Concept

Peripheral artery disease

Summary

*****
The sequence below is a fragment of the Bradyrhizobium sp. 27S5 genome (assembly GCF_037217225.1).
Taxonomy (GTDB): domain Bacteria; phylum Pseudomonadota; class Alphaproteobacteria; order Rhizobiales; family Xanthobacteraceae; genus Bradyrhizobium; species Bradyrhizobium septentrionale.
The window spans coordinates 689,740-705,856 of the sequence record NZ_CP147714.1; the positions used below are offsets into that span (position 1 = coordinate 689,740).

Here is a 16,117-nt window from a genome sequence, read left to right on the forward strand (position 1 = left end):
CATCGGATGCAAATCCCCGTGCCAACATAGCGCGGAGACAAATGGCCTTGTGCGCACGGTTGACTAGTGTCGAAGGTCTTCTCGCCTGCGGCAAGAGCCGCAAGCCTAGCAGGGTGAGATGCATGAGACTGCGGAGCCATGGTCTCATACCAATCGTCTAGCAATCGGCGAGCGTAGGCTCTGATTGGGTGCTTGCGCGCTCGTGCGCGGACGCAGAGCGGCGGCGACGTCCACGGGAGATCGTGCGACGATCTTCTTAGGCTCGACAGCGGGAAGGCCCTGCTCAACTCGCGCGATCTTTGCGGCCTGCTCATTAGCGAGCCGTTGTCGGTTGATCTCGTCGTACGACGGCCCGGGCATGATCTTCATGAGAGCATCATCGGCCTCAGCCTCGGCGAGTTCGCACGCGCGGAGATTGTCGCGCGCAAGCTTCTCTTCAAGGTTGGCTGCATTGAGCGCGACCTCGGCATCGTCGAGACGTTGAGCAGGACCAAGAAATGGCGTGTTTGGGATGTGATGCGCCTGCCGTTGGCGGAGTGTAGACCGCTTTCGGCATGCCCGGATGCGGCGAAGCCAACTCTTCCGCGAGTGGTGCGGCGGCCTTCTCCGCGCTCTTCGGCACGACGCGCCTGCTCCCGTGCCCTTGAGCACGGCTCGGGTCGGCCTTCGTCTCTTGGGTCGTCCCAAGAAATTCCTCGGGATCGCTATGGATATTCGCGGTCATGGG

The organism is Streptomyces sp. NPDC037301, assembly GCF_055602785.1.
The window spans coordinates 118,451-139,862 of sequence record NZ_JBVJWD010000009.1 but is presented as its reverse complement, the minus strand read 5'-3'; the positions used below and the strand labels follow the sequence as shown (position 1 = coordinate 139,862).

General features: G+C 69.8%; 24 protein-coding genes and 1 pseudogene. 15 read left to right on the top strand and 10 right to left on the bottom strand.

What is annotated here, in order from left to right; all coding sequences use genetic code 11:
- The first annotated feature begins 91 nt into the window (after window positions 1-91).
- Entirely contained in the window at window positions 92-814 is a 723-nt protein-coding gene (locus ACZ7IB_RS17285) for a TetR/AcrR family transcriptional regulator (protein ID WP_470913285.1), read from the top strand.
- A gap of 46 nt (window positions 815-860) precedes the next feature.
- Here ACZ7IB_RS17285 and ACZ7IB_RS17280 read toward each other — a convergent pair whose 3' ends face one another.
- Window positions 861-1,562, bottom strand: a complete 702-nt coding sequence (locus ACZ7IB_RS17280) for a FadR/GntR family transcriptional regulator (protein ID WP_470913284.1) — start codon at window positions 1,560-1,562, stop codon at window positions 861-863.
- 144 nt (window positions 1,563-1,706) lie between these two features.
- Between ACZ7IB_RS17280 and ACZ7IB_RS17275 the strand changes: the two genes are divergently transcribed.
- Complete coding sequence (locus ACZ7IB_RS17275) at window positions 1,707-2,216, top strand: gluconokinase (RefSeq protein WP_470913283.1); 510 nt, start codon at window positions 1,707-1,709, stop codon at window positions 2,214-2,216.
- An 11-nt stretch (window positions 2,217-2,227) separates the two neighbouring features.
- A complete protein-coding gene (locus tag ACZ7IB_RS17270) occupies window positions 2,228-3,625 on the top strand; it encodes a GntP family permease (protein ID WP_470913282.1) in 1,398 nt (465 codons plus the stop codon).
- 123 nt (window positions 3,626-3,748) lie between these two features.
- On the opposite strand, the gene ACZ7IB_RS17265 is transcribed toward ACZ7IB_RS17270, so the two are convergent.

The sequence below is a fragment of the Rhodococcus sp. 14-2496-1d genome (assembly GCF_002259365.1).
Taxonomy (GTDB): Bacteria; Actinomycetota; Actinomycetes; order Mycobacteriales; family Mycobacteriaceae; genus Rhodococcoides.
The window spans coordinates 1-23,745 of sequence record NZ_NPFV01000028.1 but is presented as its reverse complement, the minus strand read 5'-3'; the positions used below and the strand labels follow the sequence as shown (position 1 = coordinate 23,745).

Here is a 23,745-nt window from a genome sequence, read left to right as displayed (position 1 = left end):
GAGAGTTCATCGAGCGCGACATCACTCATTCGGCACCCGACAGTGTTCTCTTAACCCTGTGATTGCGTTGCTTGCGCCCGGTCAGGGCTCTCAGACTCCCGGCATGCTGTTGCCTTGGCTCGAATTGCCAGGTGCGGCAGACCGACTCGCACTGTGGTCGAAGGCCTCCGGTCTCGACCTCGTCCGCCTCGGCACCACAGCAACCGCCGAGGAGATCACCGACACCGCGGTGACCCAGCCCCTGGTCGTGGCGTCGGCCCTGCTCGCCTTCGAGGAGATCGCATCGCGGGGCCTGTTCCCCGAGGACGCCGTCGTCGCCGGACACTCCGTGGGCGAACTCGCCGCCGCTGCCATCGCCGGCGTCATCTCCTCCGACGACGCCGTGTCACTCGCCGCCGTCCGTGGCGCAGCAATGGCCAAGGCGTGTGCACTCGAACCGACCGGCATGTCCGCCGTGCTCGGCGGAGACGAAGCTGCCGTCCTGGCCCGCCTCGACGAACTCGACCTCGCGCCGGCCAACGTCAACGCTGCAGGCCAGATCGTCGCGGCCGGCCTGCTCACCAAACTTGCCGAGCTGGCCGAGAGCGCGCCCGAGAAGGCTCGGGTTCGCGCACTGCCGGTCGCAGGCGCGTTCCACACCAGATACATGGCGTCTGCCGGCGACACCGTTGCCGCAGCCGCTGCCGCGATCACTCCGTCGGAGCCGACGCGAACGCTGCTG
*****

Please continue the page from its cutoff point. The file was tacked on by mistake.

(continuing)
Peripheral artery disease (PAD) is an abnormal narrowing of arteries other than those that supply the heart or brain. PAD can happen in any blood vessel, but it is more common in the legs than the arms. When narrowing occurs in the heart, it is called coronary artery disease (CAD), and in the brain, it is called cerebrovascular disease. Peripheral artery disease most commonly affects the legs, but other arteries may also be involved, such as those of the arms, neck, or kidneys. Peripheral artery disease (PAD) is a form of peripheral vascular disease. Vascular refers to both the arteries and veins within the body. PAD differs from peripheral veinous disease. PAD means the arteries are narrowed or blocked—the vessels that carry oxygen-rich blood as it moves away from the heart to other parts of the body. Peripheral veinous disease, on the other hand, refers to problems with veins—the vessels that bring the blood back to the heart. The classic symptom is leg pain when walking, which resolves with rest and is known as intermittent claudication. Other symptoms include skin ulcers, bluish skin, cold skin, or abnormal nail and hair growth in the affected leg. Complications may include an infection or tissue death, which may require amputation; coronary artery disease; or stroke. Up to 50% of people with PAD do not have symptoms. The greatest risk factor for PAD is cigarette smoking. Other risk factors include diabetes, high blood pressure, kidney problems, and high blood cholesterol. PAD is primarily caused by the buildup of fatty plaque in the arteries, which is called atherosclerosis, especially in individuals over 40 years old. Other mechanisms include artery spasm, blood clots, trauma, fibromuscular dysplasia, and vasculitis. PAD is typically diagnosed by finding an ankle-brachial index (ABI) less than 0.90, which is the systolic blood pressure at the ankle divided by the systolic blood pressure of the arm. Duplex ultrasonography and angiography may also be used.
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